Wyden: No more ‘back doors’ in Americans’ computers, phones
U.S. Sen. Ron Wyden of Oregon wants to ban the practice of requiring tech companies to integrate back doors into their devices, allowing the federal government to snoop on Americans.
In a bill introduced Thursday, titled the Secure Data Act, Wyden, a Democrat, lays out the case for scrapping government requirements for companies who produce cell phones and computers to include capabilities for law enforcement and federal agencies to secretly access user data.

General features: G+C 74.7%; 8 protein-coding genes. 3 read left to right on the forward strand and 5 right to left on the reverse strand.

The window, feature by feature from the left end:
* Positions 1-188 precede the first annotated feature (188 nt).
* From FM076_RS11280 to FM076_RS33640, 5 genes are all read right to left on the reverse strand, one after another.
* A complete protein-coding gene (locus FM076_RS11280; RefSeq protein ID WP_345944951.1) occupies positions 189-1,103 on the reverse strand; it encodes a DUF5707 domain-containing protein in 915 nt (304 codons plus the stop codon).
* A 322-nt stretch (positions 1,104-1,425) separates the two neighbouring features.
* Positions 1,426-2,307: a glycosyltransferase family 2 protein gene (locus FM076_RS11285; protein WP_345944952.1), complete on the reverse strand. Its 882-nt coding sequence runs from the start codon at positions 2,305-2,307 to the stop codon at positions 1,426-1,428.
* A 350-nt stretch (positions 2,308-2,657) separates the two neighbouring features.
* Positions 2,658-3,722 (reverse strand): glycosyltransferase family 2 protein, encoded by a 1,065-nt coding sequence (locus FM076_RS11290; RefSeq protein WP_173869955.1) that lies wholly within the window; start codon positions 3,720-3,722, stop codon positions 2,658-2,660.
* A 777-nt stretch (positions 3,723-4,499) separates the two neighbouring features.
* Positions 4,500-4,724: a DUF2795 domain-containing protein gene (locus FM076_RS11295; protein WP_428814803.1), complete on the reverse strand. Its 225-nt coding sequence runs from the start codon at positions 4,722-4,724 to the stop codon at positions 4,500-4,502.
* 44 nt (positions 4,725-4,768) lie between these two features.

“This bill sends a message to leaders of those agencies to stop recklessly pushing for new ways to vacuum up Americans’ private information, and instead put that effort into rebuilding public trust,” said Wyden in a statement on his website.
If passed, the bill would amend the 1994 Communications Assistance for Law Enforcement Act, passed during the Bill Clinton era, which requires telecommunications firms to “enable the government to intercept” all communications “in a format such that they may be transmitted by means of equipment, facilities, or services procured by the government,” according to the law.
It is with this in mind that many tech companies, such as Apple and Google, have been accused of placing back doors in their systems, most recently by security researcher Jacob Appelbaum and forensics expert Jonathan Zdziarski. The companies have so far denied such claims.